Mayhem, murder, and music: Altamont turns 50

The Altamont Speedway Free Festival, held Dec. 6, 1969, has been immortalized in the Rolling Stones concert film ‘Gimme Shelter’ and is widely considered  the end of the ‘Summer of Love.’ The Stones headlined and are often thought to have organized it as their own Woodstock, having not appeared at the festival held that summer in Bethel, NY. An alternative narrative, however, credits Jefferson Airplane members Jorma Koukonen and Spencer Dryden, in cooperation with the Grateful Dead, as the event’s catalysts.

In either case, poor organization dogged the festival from the beginning. Altamont, 50 miles east of San Francisco, was chosen just two days before the event after plans to use first Golden Gate Park and then Sears Point Raceway in Sonoma collapsed. Traffic backed up for 20 miles trying to reach the speedway as an estimated 300,000 people made their way to the site. Wine, marijuana, and other drugs were openly available and used. One concert-goer on LSD jumped from a freeway overpass and was seriously injured. Another drowned. Multiple assaults and widespread property damage occurred, two other people died accidentally, and one person (Meredith Hunter) was murdered by Hell’s Angels.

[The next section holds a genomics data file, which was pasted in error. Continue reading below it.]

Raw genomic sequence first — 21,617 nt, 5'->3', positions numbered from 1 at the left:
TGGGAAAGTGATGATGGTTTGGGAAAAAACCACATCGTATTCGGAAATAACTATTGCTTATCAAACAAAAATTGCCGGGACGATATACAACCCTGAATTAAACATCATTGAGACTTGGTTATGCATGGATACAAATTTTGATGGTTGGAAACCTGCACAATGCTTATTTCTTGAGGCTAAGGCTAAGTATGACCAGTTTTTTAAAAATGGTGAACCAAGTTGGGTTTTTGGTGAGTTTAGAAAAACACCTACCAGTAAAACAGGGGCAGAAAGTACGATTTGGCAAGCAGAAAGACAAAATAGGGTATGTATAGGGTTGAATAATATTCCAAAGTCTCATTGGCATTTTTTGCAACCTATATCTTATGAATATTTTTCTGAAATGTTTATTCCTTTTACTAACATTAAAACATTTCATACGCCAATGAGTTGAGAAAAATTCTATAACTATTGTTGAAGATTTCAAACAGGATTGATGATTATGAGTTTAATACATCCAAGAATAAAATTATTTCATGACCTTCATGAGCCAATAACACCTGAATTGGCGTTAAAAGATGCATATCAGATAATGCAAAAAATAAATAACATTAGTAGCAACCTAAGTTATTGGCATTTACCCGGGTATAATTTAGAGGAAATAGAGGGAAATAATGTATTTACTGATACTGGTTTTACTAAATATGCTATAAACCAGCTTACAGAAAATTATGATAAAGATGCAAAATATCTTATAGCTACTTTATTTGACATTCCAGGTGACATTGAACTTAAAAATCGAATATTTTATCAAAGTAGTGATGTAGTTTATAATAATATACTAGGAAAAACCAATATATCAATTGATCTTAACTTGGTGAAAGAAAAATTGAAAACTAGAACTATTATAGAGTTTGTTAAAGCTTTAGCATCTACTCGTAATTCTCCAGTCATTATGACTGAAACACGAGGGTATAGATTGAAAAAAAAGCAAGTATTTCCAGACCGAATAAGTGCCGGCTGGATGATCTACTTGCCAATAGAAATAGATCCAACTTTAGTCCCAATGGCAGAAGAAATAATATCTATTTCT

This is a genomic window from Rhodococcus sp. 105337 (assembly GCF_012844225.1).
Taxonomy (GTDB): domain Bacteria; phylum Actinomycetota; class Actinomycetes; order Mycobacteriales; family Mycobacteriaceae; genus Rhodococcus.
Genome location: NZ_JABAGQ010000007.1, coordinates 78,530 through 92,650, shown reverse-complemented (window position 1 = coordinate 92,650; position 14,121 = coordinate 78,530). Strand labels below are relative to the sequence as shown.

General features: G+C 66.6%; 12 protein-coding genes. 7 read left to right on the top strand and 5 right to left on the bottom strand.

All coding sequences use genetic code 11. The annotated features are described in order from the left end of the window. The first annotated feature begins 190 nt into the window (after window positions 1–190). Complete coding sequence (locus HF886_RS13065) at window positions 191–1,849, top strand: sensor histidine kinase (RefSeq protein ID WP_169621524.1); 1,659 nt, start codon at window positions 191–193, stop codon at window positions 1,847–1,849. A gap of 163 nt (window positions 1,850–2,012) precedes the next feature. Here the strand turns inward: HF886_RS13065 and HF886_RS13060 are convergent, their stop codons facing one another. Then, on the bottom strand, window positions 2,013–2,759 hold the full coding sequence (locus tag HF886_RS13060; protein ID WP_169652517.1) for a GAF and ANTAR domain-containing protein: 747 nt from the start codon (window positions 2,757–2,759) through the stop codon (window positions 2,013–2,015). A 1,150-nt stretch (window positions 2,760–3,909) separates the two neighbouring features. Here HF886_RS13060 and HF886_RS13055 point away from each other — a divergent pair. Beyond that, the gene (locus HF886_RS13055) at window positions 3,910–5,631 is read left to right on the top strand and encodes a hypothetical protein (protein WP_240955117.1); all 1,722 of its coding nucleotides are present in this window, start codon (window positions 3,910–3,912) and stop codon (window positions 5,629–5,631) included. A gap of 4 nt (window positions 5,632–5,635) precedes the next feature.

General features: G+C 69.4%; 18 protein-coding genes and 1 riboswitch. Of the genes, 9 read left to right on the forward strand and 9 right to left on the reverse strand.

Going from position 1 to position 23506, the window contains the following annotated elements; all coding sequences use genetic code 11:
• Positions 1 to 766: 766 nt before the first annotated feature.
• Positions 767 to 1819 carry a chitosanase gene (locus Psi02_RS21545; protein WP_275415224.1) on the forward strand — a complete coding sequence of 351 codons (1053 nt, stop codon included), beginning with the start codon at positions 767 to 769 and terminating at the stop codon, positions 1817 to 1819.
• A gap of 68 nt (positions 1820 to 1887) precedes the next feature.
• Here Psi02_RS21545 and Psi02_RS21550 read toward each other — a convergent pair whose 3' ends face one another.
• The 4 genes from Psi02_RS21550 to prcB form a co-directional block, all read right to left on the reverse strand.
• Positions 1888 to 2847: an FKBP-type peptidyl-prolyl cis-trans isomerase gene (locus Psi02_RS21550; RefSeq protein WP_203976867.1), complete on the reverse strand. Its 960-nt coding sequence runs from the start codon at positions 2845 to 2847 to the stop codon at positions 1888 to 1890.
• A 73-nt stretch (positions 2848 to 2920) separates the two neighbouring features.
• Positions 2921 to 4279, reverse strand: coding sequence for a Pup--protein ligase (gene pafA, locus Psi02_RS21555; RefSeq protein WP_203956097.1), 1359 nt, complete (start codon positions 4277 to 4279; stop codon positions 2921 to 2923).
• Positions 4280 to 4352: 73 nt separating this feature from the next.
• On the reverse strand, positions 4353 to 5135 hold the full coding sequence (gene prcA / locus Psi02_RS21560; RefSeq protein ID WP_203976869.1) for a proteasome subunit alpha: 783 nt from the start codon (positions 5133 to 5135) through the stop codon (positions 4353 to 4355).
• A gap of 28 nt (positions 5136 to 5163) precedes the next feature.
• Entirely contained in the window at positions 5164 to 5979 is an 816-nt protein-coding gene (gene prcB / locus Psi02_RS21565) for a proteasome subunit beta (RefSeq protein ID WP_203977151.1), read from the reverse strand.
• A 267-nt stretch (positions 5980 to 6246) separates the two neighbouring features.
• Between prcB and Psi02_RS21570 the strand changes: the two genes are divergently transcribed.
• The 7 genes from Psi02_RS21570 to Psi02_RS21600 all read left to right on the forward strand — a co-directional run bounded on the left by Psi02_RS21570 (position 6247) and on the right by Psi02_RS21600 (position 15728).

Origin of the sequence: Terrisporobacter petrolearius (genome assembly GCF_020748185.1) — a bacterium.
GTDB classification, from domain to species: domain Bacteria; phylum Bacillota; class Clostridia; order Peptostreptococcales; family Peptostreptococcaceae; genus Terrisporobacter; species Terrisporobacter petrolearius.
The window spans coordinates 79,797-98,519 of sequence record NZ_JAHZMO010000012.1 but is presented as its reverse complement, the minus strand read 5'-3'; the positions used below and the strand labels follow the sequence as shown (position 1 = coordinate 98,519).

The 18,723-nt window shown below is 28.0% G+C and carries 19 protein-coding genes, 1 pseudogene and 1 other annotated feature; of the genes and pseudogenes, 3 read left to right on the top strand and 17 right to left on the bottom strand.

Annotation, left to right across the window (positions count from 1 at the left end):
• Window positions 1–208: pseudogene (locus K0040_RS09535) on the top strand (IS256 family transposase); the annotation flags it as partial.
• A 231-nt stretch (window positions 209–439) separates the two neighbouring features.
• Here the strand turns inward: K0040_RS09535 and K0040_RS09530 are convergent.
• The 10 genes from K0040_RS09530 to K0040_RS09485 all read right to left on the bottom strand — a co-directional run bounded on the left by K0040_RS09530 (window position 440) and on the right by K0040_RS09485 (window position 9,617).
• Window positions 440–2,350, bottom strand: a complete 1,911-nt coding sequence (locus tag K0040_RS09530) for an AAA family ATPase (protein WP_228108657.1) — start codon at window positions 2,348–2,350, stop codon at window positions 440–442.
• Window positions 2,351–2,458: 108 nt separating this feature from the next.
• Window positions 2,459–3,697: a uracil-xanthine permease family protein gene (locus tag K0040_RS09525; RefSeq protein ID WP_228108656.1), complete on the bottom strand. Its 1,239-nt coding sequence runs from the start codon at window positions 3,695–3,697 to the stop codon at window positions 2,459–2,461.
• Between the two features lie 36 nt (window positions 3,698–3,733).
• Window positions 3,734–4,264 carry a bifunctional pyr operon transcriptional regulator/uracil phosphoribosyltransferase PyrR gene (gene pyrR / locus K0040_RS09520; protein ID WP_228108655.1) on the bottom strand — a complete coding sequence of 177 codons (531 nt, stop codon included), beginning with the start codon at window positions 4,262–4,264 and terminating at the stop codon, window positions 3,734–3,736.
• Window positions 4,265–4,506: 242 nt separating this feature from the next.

The Grateful Dead, scheduled to play immediately before the Stones, dropped out of the show and left the site as security deteriorated.

Given the way everything went down, Hell’s Angels were understandably defensive about post-show characterizations that they had been hired to provide event security. Details of how they became involved and what their role was intended to be vary with almost every recounting. Their behavior as captured on film, however, is nothing if not that of a security force gone mad.